“If you’re late, you’re [tired]”

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Who hasn’t experienced exhaustion, at some time, in some form? If you know someone, please introduce me; he or she is bound to have habits I would like to adopt. The lack of uniqueness of exhaustion seems to detract from its viability as an excuse, though, and I fear that I am inclined toward the laziness of excuse-making just as much as my students are at St. Louis University High School (St. Louis, MO).  Dogs aren’t eating homework much anymore, but students are forgetting or neglecting work because they are staying up later and later the evenings to fit in sporting practices, extra-curricular activities, and several difficult course loads. Even I can confess that my blog post is late because “Finals were too busy,” or “There was too much to do over the short holiday,” or “I really don’t have enough time or energy once I am finished with my various school commitments.”

Millennials and younger generations “suffer” from what could be considered a weak constitution, but St. Ignatius may encourage us to dig deeper and to reflect on those feelings to root out their source. Could it be that young people—our students, in particular—may not be entirely at fault? After all, it seems entirely counter intuitive to suggest that people are becoming lazier when it seems that they are involved in an ever-growing number of things. How can they be “lazy” when they are always busy?

Some of my personal reading—nudged along by a couple close friends and one insightful confessor—led me to investigate more thoroughly the traditional “deadly sin” of sloth. In her book Glittering Vices: A Look at the Seven Deadly Sins and Their Remedies, Rebecca Konyndyk DeYoung criticizes our contemporary society for enabling and grossly misunderstanding these vices by returning to their more traditional understanding. Sloth was first examined by the Desert Fathers and characterized not by “laziness,” but instead as a sort of hyperactivity, a restlessness, which can lead someone to search out too many things to really put his or her heart into any one of them. In short, a sense of “decision paralysis” ensues, and one might imagine that the constant stress of trying to make decisions—the right decisions, amidst myriad options, can be exhausting.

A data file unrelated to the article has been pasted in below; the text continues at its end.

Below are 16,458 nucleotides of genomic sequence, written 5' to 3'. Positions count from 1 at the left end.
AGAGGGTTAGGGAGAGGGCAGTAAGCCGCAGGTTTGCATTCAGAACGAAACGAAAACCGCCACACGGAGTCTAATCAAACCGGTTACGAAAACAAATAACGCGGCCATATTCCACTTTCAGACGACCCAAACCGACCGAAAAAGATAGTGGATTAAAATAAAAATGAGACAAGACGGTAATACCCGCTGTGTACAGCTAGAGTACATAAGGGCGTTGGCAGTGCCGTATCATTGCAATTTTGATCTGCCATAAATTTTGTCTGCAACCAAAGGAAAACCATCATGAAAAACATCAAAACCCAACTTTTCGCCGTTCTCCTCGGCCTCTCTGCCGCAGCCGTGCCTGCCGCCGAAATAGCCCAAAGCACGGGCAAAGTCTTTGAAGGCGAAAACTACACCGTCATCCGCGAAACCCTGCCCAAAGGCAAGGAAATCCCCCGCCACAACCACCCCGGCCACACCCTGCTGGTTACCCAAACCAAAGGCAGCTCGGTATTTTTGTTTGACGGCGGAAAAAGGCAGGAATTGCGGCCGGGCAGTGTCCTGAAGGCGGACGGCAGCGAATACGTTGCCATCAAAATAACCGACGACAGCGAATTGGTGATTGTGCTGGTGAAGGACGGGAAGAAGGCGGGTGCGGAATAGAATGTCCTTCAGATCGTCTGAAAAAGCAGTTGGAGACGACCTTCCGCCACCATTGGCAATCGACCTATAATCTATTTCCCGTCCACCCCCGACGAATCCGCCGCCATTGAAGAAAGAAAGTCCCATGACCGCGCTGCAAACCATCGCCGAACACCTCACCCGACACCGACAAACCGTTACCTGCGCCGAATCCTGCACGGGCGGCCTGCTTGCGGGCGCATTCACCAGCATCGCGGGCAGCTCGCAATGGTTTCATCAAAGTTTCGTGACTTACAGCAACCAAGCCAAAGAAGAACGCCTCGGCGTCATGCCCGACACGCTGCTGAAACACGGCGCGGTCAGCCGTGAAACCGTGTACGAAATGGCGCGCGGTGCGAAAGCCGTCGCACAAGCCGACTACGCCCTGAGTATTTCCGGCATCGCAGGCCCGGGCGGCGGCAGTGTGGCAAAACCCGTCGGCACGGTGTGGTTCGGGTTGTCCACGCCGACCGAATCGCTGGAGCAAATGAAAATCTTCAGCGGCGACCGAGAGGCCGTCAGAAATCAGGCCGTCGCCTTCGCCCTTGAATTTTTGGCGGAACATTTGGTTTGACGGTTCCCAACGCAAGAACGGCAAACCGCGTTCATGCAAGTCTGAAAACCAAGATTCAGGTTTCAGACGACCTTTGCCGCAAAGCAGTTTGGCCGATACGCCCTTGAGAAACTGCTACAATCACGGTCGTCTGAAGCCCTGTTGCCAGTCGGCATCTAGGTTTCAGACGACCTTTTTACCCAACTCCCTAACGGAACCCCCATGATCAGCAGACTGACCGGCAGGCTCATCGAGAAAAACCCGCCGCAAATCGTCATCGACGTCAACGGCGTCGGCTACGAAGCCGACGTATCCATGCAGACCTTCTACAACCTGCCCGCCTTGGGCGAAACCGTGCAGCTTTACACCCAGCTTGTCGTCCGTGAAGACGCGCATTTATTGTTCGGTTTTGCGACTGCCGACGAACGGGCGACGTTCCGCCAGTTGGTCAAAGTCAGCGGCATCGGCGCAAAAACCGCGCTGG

One of the ancient remedies to this vice was rest. Sloth has a funny way of perpetuating itself: one becomes too distracted by too many options and then worn out from an inability to choose. That indecisiveness leads to a lack of productivity which spurns a person to take on more things to compensate for the temporary lapse, and so on. Taking time to rest can help serve to clear away the excess and renew a sense of purpose. The Desert Fathers and other thinkers who came after them also prescribed a different disposition towards work: accepting that one cannot always finish the task at hand, but recognizing that the work—even if incomplete—is worth focusing on and doing well provides a sense of liberation. The regular practice of good, holy work allows one to focus in on doing fewer things, but doing them well, which is a skill we as a culture seem to be losing.

In reflecting on these feelings of loss of direction and exhaustion, I try to take the time to reflect on what God might be telling me through them. Certainly, I have become grateful that I seem to commiserate with my students. Of course, it is a delicate balance between empathizing with them—and subsequently enabling their excuse-making behavior—and finding a way to be patient with them and consider how best to foster their learning and success by working alongside them rather than dragging them along.

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